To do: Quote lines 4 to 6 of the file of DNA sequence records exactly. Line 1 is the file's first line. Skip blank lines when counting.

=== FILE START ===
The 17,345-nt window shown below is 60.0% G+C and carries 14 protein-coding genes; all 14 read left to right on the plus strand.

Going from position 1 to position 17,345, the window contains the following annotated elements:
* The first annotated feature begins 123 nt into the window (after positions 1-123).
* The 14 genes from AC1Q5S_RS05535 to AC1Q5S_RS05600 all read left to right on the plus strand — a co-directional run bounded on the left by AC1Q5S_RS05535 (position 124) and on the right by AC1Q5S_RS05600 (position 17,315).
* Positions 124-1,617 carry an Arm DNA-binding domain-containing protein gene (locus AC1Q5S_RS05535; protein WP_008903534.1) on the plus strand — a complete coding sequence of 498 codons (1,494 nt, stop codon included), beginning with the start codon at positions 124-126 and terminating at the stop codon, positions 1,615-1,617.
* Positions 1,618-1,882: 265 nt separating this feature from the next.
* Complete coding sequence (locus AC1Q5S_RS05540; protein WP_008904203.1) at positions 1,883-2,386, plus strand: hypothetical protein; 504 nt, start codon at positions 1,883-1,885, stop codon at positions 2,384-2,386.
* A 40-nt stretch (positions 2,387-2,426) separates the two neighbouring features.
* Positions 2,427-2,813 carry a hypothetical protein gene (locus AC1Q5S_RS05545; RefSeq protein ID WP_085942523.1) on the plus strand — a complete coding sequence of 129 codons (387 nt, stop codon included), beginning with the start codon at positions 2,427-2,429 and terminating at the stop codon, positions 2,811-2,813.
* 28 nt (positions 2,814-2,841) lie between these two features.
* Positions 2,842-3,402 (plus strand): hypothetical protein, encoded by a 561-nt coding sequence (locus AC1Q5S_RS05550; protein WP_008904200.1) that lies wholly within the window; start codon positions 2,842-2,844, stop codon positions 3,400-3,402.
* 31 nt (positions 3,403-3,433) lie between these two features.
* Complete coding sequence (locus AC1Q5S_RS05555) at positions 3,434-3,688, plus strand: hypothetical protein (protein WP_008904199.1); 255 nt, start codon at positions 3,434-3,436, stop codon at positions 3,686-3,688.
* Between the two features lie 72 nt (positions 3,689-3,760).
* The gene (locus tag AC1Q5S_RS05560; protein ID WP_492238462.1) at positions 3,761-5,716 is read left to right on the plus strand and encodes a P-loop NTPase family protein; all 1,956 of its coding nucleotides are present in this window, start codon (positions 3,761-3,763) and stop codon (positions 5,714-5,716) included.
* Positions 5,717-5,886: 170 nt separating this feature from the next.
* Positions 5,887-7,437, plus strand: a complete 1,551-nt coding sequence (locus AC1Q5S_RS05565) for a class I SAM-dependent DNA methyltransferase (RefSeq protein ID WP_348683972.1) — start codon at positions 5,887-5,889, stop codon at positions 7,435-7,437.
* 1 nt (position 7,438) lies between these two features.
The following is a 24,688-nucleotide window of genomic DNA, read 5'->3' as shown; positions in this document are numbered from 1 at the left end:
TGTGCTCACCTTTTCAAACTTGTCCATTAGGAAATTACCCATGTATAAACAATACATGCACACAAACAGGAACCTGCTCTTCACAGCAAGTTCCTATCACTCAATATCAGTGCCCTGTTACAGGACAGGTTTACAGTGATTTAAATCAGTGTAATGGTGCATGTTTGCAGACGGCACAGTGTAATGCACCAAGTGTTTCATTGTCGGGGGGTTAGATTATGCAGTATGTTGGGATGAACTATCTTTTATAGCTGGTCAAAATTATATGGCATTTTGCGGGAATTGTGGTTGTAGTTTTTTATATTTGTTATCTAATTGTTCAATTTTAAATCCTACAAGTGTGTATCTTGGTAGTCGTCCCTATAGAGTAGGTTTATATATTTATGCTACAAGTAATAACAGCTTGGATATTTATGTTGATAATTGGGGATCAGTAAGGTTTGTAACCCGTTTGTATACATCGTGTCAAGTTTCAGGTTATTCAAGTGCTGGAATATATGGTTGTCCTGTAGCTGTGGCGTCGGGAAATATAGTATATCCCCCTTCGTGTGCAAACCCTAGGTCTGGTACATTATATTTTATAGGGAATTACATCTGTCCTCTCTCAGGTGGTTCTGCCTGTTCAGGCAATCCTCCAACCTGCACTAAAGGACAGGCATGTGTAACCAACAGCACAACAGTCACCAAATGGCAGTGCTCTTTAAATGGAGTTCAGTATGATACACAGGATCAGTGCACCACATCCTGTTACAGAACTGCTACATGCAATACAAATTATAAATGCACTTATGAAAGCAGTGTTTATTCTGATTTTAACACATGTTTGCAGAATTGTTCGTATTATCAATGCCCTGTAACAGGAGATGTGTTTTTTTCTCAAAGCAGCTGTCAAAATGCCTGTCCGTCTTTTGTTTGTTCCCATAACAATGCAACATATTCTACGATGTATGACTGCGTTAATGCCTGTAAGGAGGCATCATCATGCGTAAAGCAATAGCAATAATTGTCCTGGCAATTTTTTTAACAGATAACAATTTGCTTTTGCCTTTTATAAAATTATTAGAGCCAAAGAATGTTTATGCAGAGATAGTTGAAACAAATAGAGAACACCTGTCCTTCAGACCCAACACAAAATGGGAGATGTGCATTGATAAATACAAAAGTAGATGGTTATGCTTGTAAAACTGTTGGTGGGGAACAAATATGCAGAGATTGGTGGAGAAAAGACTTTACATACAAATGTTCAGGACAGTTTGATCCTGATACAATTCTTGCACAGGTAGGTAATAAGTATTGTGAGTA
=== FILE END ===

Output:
* The 14 genes from AC1Q5S_RS05535 to AC1Q5S_RS05600 all read left to right on the plus strand — a co-directional run bounded on the left by AC1Q5S_RS05535 (position 124) and on the right by AC1Q5S_RS05600 (position 17,315).
* Positions 124-1,617 carry an Arm DNA-binding domain-containing protein gene (locus AC1Q5S_RS05535; protein WP_008903534.1) on the plus strand — a complete coding sequence of 498 codons (1,494 nt, stop codon included), beginning with the start codon at positions 124-126 and terminating at the stop codon, positions 1,615-1,617.
* Positions 1,618-1,882: 265 nt separating this feature from the next.